(815) 222-8866

Barb Erdmier
RE/MAX Property Source
6072 Brynwood Drive
Rockford, IL 61114

Rockford Real Estate-Buying Home Tips

Step 1: Figure out how much you can afford
What you can afford depends on your income, credit rating, current monthly expenses, downpayment and the interest rate. The calculators below can help, but it is best to visit a lender to find out for sure before visiting Rockford homes.

Step 2: Know your rights
This may be the largest and most important loan you get during your lifetime. You should be aware of certain rights before you enter into any loan agreement.

  • You have the RIGHT to shop for the best loan for you and compare the charges of different mortgage brokers and lenders.
  • You have the RIGHT to be informed about the total cost of your loan including the interest rate, points and other fees.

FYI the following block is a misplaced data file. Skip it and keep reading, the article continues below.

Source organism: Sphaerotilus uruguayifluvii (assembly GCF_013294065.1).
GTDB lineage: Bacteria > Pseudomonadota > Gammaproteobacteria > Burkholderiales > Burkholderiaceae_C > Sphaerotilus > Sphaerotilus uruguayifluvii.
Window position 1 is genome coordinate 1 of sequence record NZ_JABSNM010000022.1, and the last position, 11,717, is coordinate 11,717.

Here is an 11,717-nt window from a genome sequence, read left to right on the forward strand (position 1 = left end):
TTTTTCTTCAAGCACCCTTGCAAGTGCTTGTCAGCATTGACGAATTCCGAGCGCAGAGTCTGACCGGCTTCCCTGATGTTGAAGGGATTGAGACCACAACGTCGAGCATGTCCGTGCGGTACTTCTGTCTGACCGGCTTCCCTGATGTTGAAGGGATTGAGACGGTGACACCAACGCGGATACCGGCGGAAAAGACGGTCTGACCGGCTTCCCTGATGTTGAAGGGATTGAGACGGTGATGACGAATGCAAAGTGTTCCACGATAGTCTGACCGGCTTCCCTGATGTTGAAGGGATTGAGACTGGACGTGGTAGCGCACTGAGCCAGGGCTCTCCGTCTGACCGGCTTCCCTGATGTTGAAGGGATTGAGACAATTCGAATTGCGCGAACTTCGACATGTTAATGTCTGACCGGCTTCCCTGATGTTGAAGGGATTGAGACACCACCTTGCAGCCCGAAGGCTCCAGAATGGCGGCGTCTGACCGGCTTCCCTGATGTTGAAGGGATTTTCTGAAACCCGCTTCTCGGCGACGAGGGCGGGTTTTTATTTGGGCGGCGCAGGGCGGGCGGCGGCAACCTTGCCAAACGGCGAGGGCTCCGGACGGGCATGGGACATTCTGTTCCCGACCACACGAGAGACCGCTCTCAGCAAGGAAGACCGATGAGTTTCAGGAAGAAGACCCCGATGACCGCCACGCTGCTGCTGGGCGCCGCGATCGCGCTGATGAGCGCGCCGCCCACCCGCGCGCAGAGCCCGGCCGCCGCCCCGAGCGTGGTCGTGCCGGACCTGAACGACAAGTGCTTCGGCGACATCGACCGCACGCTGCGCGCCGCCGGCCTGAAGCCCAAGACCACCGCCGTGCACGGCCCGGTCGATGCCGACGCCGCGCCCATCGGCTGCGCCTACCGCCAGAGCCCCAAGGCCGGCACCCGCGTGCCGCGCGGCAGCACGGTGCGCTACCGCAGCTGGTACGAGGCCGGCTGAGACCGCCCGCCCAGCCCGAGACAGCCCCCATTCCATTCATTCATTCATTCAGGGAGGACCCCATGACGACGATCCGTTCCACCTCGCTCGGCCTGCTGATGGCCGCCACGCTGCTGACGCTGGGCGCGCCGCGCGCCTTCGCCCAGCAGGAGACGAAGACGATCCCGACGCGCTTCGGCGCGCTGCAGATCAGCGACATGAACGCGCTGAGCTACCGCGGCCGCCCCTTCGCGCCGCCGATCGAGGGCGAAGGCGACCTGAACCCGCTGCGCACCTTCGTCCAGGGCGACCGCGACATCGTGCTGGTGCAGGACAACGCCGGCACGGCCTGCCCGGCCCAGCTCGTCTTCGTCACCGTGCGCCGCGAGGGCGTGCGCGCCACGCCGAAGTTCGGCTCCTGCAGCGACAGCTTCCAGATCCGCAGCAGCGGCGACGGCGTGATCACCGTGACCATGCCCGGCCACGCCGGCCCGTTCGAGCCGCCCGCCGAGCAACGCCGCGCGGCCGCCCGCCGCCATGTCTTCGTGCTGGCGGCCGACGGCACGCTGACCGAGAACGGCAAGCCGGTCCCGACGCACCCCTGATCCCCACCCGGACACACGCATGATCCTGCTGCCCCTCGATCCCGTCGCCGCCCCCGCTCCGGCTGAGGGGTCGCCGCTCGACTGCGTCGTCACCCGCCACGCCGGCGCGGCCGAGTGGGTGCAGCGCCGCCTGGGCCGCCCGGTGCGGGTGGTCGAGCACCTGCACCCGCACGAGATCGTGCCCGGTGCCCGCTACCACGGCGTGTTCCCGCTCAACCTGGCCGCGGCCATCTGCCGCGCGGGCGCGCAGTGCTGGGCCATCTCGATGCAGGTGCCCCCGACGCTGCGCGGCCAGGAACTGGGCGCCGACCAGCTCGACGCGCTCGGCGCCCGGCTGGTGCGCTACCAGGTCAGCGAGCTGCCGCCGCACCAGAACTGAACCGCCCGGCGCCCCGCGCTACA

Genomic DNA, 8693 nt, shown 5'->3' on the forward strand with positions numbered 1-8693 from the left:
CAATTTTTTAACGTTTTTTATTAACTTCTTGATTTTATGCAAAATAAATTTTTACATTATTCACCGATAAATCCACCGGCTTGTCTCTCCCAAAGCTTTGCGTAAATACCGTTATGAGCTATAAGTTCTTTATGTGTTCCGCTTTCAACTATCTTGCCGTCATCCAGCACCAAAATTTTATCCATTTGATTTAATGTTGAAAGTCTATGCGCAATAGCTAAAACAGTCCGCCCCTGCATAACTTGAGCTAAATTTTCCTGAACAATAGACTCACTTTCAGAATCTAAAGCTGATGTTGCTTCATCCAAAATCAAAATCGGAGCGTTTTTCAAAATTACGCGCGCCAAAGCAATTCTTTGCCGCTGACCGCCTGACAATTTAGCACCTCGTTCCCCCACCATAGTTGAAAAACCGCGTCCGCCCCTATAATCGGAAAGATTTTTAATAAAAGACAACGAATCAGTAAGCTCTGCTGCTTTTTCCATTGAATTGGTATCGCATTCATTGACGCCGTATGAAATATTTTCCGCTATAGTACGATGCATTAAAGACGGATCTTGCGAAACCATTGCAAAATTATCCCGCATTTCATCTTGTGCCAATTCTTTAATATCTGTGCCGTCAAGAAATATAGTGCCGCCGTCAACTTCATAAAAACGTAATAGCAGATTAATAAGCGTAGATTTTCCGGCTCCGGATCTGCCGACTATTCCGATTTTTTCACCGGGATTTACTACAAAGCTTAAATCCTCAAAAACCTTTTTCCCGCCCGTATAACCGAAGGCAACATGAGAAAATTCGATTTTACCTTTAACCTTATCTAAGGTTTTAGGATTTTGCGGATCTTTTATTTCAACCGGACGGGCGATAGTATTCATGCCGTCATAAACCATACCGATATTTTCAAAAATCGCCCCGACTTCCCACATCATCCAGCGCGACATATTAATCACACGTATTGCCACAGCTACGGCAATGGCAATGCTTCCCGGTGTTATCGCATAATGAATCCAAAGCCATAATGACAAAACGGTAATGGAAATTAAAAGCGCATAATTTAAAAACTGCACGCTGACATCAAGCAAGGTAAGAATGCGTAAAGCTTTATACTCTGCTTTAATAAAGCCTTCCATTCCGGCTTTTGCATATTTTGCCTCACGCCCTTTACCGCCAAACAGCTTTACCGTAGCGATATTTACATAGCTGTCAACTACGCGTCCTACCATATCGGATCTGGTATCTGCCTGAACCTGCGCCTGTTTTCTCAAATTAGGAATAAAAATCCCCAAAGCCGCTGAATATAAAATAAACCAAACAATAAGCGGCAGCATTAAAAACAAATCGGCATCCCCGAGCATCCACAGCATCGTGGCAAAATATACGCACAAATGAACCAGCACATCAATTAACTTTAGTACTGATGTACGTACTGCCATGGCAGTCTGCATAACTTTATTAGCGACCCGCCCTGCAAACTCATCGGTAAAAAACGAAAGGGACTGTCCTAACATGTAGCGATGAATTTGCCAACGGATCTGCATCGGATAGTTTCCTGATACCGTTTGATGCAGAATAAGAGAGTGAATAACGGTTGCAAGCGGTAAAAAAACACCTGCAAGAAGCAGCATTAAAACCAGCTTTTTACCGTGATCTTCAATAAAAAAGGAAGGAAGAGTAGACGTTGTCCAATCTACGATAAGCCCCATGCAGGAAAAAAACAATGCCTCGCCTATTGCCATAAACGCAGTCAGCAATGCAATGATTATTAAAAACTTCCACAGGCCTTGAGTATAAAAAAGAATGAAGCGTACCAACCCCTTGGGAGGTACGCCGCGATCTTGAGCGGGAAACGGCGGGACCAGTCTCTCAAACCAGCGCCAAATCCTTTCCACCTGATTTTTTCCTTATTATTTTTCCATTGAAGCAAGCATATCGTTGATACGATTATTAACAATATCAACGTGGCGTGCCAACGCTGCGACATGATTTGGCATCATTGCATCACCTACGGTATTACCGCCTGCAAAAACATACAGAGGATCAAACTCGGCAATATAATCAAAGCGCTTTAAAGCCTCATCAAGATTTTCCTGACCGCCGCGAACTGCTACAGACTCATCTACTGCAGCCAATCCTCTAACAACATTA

• You have the RIGHT to ask for a Good Faith Estimate of all loan and settlement charges before you agree to the loan and pay any fees.
  • You have the RIGHT to know what fees are not refundable if you decide to cancel the loan agreement.
  • You have the RIGHT to ask your mortgage broker to explain exactly what the mortgage broker will do for you.
  • You have the RIGHT to know how much the mortgage broker is getting paid by you and the lender for your loan.
  • You have the RIGHT to ask questions about charges and loan terms that you do not understand.
  • You have the RIGHT to a credit decision that is not based on your race, color, religion, national origin, sex, marital status, age, or whether any income is from public assistance.
  • You have the RIGHT to know the reason if your loan was turned down.
  • You have the RIGHT to ask for the HUD settlement costs booklet "Buying Your Home."

Step 3: Shop for a loan·          
Save money by doing your homework. Talk to several lenders, compare costs and interest rates, and negotiate to get a better deal. Consider getting pre-approved for a loan.